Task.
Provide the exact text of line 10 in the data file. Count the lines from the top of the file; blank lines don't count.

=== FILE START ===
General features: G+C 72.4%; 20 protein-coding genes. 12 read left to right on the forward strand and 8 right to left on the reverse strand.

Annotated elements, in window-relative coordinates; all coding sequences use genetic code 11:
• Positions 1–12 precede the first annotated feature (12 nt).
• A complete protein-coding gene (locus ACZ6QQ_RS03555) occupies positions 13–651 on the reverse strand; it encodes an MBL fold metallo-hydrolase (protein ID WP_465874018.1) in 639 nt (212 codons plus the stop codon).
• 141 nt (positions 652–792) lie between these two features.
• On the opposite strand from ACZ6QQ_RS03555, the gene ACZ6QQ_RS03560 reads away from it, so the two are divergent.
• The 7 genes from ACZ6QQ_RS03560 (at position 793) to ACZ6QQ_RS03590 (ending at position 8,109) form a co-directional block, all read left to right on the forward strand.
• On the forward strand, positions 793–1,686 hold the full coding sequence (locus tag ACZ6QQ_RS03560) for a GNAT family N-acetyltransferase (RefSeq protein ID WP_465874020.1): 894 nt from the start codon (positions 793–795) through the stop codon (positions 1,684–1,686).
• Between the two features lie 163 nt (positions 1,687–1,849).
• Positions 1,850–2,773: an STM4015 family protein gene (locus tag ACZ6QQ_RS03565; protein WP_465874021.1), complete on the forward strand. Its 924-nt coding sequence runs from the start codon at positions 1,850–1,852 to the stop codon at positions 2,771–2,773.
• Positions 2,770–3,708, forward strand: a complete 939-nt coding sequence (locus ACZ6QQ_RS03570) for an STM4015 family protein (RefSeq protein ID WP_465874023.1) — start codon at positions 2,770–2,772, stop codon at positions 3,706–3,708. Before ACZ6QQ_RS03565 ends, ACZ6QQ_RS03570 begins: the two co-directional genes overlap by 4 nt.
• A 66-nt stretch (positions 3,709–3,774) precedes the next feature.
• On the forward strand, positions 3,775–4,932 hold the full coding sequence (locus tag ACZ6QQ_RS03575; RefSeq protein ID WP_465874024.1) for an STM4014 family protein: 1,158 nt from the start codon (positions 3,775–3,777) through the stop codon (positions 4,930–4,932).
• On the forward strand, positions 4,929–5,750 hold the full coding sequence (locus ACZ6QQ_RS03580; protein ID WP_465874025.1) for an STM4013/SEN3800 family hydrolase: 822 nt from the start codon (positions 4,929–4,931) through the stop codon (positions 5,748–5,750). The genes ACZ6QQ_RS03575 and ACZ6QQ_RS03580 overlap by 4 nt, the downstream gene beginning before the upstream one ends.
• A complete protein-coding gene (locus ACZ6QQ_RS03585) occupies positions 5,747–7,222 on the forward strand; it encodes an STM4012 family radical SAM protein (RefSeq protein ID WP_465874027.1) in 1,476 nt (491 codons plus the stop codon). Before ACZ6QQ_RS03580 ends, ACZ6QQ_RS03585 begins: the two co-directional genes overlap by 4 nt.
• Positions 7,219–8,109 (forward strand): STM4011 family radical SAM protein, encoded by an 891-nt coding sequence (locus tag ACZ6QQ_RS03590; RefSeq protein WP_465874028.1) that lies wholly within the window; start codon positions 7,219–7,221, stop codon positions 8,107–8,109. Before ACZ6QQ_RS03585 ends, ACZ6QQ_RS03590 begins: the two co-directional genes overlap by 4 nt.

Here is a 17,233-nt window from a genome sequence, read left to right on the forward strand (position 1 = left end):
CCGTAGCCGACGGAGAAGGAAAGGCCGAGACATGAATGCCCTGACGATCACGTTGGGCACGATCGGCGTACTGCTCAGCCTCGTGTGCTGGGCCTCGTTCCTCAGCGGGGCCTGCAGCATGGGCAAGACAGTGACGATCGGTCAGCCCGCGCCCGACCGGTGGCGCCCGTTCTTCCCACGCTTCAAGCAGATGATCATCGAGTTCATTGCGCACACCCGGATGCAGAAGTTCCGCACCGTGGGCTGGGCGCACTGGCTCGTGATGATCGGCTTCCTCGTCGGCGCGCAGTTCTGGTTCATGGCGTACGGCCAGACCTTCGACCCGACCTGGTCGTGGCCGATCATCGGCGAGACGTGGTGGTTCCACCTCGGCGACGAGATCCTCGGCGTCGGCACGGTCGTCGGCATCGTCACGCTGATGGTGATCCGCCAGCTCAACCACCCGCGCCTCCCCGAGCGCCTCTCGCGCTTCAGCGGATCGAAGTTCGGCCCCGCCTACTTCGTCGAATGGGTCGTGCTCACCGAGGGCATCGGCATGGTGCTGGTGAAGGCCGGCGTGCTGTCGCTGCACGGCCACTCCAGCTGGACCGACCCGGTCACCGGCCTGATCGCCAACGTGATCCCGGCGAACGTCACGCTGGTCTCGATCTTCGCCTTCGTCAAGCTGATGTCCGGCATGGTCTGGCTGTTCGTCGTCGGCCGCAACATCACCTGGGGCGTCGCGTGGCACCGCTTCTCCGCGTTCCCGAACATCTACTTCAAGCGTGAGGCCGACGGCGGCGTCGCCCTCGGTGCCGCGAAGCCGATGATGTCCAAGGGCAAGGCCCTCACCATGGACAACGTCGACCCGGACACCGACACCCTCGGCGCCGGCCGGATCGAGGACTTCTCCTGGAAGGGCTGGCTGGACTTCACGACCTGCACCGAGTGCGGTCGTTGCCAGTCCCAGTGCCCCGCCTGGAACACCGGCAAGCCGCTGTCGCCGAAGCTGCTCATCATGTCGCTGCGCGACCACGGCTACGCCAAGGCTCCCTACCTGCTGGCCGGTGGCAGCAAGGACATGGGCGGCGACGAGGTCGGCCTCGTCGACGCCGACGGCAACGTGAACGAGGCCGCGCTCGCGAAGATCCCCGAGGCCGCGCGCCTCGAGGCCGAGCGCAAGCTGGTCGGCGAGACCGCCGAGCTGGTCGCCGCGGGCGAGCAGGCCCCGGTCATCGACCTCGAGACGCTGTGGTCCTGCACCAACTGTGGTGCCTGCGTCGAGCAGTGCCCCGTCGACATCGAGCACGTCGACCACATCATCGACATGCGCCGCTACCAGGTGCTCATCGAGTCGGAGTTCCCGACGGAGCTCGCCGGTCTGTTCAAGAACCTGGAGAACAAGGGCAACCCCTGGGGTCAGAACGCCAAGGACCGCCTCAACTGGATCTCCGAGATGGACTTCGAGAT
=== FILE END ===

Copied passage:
• Positions 1,850–2,773: an STM4015 family protein gene (locus tag ACZ6QQ_RS03565; protein WP_465874021.1), complete on the forward strand. Its 924-nt coding sequence runs from the start codon at positions 1,850–1,852 to the stop codon at positions 2,771–2,773.